In 1917, the United States Army commissioned the university to create a "war issues" course in order to educate the Student Army Training Corps, and to explain the causes of WWI and the reasons for US involvement in the conflict.[9] Following the war, in 1919, this course was transformed into "Contemporary Civilization," the oldest course of the Core Curriculum, which faculty presented as a "peace issues" course intended to confront the realities of the post-war era.[2] Writing about "Contemporary Civilization", Dean Herbert Hawkes stated that "its significance rested on the fundamental principle that in the long run man's accomplishment can rise no higher than his ideals, and that an understanding of the worth of the cause for which one is fighting is a powerful weapon in the hands of an intelligent man."[2]

In 1928, "Contemporary Civilization" was enlarged and split into two courses: "Introduction to Contemporary Civilization in the West" or "CC-A", focusing on Western history from 1200 to the present, and "Contemporary Problems in the United States" or "CC-B", which emphasized questions of modern politics and economics. In 1932, "CC-B" was revised in the face of the Great Depression to center the questions of economic security, institutions, and policies.[2] The course was dropped altogether in 1968, while the "CC-A" syllabus was overhauled to focus on politics and revolution in response to the 1968 student protests, and evolved into the course it is today.[8]

The humanities sequence[edit]

The Iliad, traditionally attributed to the Greek poet Homer, is one of the few works that has never left the Core Curriculum.[2]

The "General Honors" course was instituted in 1920, formed around a list of "Great Books" created by professor John Erskine, who would go on to create the core curriculum at the University of Chicago.[2] The course was discontinued in 1929, but was resurrected three years later as the "Colloquium in Important Books".[11] The Great Books curriculum was officially incorporated into the Core in 1937 with the inauguration of the humanities sequence, which consisted of "Humanities A", a first-year survey of Western literature and philosophy from classical antiquity to the end of the 18th century, and "Humanities B", a sophomore elective that covered the visual arts and music.[8] Structured after "Contemporary Civilization", "Humanities A" expected students to read one book per week, a workload that placed unique burdens on freshmen.[2] "Humanities A" would eventually morph into the modern "Masterpieces of Western Literature" course, while "Humanities B" split into "Music Humanities" and "Art Humanities" in 1941. The list of books read in "Literature Humanities" would constantly shift over time; the first female author to be included in the curriculum was Jane Austen with the addition of Pride and Prejudice to the syllabus in 1985, two years after Columbia College became coeducational,[8] while the first Black author to be incorporated into "Literature Humanities" was Toni Morrison, whose Song of Solomon was added in 2015.[12]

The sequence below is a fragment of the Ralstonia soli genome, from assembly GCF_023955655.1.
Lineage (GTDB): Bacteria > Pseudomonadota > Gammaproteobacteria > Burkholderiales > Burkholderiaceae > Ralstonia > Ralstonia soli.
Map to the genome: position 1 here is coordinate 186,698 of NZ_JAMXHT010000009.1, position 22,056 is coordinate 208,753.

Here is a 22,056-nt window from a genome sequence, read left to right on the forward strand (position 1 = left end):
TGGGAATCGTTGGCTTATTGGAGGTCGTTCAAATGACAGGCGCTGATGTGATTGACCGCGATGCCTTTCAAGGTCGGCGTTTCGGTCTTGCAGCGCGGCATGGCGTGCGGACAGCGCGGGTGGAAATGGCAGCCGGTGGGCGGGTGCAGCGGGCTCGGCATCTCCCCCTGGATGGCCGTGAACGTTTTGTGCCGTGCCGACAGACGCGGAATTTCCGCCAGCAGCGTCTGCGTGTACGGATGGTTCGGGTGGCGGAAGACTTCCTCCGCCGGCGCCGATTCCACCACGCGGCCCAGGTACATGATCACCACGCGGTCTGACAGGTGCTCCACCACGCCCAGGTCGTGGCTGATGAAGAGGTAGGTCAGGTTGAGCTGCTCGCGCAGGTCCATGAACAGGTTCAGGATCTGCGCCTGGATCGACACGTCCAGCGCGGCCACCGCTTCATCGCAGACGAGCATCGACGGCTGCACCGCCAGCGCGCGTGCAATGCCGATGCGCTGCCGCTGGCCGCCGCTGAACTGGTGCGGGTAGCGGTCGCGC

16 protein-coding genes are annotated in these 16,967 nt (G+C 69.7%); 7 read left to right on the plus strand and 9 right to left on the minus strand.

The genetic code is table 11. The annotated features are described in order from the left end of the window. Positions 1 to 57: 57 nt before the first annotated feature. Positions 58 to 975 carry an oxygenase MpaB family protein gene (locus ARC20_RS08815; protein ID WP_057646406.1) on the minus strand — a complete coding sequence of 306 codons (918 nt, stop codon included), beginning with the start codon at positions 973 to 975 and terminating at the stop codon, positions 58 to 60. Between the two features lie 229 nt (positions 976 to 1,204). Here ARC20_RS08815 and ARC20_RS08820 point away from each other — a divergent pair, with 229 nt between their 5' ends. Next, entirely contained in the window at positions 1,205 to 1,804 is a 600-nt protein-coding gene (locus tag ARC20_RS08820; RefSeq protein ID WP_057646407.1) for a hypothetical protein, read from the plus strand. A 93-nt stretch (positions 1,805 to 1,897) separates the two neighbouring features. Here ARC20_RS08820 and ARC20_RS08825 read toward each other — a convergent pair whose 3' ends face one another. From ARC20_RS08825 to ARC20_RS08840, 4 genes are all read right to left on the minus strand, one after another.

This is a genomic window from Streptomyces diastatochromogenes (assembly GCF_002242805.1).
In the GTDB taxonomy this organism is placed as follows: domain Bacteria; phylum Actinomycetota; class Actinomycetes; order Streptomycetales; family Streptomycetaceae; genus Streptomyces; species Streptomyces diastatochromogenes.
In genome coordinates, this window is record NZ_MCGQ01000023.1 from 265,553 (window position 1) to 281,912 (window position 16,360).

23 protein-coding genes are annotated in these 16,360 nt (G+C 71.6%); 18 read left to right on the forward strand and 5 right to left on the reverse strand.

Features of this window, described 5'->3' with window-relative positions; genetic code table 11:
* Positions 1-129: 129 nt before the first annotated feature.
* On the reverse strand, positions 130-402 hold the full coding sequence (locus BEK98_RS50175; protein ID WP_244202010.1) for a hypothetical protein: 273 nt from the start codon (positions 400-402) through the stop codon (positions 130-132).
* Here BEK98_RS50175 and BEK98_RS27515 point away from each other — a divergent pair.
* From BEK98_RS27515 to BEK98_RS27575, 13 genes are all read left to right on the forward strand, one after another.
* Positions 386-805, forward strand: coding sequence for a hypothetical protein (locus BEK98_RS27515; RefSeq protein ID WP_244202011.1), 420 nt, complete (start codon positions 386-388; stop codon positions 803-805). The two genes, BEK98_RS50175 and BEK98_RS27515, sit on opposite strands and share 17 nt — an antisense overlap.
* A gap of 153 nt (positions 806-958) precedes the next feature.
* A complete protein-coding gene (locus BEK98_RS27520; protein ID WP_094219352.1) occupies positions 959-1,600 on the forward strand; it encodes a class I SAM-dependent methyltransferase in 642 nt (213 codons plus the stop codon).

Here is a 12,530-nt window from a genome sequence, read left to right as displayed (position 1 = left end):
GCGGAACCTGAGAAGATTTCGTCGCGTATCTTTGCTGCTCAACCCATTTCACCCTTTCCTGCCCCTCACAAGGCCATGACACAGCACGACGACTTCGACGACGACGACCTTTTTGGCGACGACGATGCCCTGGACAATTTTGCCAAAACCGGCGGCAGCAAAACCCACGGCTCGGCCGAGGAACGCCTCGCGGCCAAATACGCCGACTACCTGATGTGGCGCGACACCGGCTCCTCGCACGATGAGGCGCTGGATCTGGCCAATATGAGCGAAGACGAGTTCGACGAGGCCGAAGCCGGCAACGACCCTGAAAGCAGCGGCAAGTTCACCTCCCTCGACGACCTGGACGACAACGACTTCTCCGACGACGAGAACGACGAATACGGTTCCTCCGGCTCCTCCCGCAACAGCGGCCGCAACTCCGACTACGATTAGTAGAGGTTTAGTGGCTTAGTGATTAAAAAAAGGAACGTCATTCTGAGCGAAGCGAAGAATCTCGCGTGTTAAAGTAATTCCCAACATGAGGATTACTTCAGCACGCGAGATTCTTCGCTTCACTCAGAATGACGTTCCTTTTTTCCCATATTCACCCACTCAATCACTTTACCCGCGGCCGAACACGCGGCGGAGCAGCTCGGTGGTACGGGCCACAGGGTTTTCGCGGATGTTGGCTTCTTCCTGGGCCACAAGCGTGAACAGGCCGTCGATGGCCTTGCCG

Changes to the Core[edit]

In the later half of the 20th century, many US universities moved towards a more elective system. Some historians see the change as a response to social activism—the civil rights, feminist, and various other social movements saw the Core Curriculum as an inflexible way to promote the canon of "dead white males" and as a failure to acknowledge the essential contributions of other global cultures. Others interpret it as a concession to increasing calls for earlier specialization to prepare students for post-graduate scientific and professional studies.[1]

The Extended Core was created in 1990 following a report from professor Wm. Theodore de Bary in which he urged the university to expand the Core to include topics in non-Western cultures, in line with its original mission to facilitate discussion in contemporary issues. It consisted of a requirement that students take two courses in non-Western cultures from a list drawn up by the Committee on the Core Curriculum, and was soon renamed to "Major Cultures".[2] Following a 2007 hunger strike which called for increased funding ethnic studies, a reform of the Core, and revisions to the university's Manhattanville expansion plan, Major Cultures was replaced in 2008 with the Global Core.[13][14] The oldest course in the Global Core is the "Colloquium on Major Texts", more commonly known as "Asian Humanities", a course on Asian classics which was established in 1947 by de Bary as "Oriental Humanities".[15][16]: 13